It is when he finally goes past these, to his concluding chapter on ‘How to Fight It’ that Patel is on less sure ground. The author holds up what was, at the time of its writing, the best example of a citizens’ movement against perceived injustice, the movement against the National Register of Citizens and the Citizenship Amendment Act. He calls it a “beacon and shining light” for activism. However, Patel then immediately proceeds to make the mistake that mainlanders of all political proclivities tend to make: he characterises the movement as one led by Muslims, forgetting entirely that the whole thing — both the NRC and the agitation against CAA — started in the Northeast, where it was not primarily about Muslims. He ascribes the movement’s success to Muslim mobilisation. He does this despite noting that the NRC only happened in Assam. What he misses is that the first protests against CAA also began there. He mentions Turkey, Indonesia and Iran as countries that “publicly engaged the Indian government over the issue” and refers to a statement from the Organisation of Islamic Cooperation on the issue. He misses the fact that it is Bangladesh, with which India has a famously porous border of 4,096 km, whose adverse reactions may have worried India’s security and foreign policy establishments as much as the rest combined. The security and stability of India’s Northeast and East are indivisible from those of Bangladesh.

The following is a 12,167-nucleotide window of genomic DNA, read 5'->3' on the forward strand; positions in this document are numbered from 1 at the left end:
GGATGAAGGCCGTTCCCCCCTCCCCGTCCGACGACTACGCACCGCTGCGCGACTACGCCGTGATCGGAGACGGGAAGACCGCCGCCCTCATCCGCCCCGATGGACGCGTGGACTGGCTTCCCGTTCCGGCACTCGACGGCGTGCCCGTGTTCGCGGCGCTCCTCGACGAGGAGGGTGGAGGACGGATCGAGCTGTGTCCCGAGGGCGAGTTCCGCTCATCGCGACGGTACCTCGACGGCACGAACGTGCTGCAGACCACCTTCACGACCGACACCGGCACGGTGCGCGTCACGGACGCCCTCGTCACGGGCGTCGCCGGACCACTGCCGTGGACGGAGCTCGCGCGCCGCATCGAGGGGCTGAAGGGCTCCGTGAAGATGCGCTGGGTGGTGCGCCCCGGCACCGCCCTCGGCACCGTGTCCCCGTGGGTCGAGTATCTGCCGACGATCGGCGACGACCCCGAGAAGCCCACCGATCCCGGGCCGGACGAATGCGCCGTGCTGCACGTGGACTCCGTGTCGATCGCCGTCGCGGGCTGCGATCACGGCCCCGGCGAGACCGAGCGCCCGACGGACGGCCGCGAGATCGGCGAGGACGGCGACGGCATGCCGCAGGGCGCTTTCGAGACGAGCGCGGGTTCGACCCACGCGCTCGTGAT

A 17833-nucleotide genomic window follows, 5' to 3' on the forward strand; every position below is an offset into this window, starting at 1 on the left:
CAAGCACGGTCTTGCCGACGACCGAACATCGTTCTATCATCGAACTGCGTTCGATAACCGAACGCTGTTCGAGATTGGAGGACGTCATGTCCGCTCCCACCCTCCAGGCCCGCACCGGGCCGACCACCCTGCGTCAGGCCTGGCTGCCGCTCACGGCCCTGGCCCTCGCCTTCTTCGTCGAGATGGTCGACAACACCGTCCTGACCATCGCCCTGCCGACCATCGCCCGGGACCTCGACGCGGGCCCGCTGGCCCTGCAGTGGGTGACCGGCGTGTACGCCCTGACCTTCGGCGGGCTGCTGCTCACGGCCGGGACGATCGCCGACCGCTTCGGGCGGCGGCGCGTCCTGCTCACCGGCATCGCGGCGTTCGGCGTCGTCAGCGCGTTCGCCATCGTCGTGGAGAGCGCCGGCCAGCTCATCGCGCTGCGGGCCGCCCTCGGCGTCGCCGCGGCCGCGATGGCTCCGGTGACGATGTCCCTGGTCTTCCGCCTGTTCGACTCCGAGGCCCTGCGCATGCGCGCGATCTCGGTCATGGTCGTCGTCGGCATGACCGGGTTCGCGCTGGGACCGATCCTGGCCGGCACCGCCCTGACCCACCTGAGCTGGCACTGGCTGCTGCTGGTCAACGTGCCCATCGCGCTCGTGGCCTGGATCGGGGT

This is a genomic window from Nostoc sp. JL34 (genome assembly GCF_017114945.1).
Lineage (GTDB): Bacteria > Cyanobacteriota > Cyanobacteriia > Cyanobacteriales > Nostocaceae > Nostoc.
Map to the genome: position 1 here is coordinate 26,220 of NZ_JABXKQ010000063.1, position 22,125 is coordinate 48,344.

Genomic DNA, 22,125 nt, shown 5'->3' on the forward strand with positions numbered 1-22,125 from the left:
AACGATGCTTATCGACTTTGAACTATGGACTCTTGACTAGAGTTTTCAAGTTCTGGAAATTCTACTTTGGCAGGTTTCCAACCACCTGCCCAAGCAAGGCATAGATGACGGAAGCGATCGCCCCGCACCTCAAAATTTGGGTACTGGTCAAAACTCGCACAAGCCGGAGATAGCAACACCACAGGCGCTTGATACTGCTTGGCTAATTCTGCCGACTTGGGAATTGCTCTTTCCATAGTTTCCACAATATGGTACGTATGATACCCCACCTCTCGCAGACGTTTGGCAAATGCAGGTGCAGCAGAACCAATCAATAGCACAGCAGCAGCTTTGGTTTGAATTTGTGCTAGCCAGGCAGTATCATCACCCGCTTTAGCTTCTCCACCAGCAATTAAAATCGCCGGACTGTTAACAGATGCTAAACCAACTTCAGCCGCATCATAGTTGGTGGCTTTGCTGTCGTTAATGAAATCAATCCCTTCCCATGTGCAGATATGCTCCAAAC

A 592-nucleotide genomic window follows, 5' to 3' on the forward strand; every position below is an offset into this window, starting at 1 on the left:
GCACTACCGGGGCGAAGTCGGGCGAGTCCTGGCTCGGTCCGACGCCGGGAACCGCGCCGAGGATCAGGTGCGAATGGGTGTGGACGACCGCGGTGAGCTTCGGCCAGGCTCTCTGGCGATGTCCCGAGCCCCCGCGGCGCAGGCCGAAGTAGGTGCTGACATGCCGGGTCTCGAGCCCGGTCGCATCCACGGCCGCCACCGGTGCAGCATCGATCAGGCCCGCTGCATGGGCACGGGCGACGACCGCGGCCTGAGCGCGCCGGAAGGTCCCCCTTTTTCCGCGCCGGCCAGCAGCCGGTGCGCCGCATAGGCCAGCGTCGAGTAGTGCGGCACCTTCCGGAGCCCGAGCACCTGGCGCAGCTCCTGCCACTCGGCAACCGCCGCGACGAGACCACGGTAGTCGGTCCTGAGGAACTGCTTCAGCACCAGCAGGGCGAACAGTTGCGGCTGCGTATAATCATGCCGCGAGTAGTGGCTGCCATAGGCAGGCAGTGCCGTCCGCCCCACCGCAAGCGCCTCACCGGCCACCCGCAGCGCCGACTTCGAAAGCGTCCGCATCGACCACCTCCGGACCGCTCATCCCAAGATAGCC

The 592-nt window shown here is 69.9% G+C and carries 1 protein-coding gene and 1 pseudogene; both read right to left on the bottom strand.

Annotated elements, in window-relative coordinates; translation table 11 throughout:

Apart from this one grouse, I have only good things to say about Patel’s book. It is lucidly written and packs in a lot of research in one readable and not overly fat book. Our Hindu Rashtra is recommended reading not only for Indians but also for Pakistanis interested in understanding how their countries got to where they are. The story is rather depressing for anyone in the subcontinent who is not a supporter of bigotry against minorities. Nonetheless, it does leave readers with a message of hope borrowed from Dr Martin Luther King Jr: that “the arc of the moral universe is long, but it bends towards justice”.
That arc, however, does not bend itself. It is up to all of us to bend it, as our ancestors fighting for equality and freedom did before us, in the direction of justice.